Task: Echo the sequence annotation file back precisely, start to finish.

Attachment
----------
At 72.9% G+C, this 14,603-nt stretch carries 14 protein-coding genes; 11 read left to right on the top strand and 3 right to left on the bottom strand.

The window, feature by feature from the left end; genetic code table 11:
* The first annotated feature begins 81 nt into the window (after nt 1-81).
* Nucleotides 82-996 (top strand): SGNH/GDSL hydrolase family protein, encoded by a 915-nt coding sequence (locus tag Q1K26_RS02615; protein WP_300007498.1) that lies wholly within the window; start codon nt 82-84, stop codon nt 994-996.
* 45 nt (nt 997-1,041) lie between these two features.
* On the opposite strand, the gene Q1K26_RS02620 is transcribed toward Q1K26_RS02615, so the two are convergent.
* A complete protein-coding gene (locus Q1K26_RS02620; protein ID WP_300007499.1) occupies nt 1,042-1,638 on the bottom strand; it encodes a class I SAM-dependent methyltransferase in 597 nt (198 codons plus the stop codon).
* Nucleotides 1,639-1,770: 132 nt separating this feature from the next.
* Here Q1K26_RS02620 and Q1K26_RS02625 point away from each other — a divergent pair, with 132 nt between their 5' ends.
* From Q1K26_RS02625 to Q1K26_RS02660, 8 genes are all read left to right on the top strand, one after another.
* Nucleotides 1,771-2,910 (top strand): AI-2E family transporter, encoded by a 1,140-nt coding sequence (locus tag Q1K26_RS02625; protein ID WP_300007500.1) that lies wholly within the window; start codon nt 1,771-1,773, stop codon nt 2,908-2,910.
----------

At 72.9% G+C, this 14,603-nt stretch carries 14 protein-coding genes; 11 read left to right on the top strand and 3 right to left on the bottom strand.

The window, feature by feature from the left end; genetic code table 11:
* The first annotated feature begins 81 nt into the window (after nt 1-81).
* Nucleotides 82-996 (top strand): SGNH/GDSL hydrolase family protein, encoded by a 915-nt coding sequence (locus tag Q1K26_RS02615; protein WP_300007498.1) that lies wholly within the window; start codon nt 82-84, stop codon nt 994-996.
* 45 nt (nt 997-1,041) lie between these two features.
* On the opposite strand, the gene Q1K26_RS02620 is transcribed toward Q1K26_RS02615, so the two are convergent.
* A complete protein-coding gene (locus Q1K26_RS02620; protein ID WP_300007499.1) occupies nt 1,042-1,638 on the bottom strand; it encodes a class I SAM-dependent methyltransferase in 597 nt (198 codons plus the stop codon).
* Nucleotides 1,639-1,770: 132 nt separating this feature from the next.
* Here Q1K26_RS02620 and Q1K26_RS02625 point away from each other — a divergent pair, with 132 nt between their 5' ends.
* From Q1K26_RS02625 to Q1K26_RS02660, 8 genes are all read left to right on the top strand, one after another.
* Nucleotides 1,771-2,910 (top strand): AI-2E family transporter, encoded by a 1,140-nt coding sequence (locus tag Q1K26_RS02625; protein ID WP_300007500.1) that lies wholly within the window; start codon nt 1,771-1,773, stop codon nt 2,908-2,910.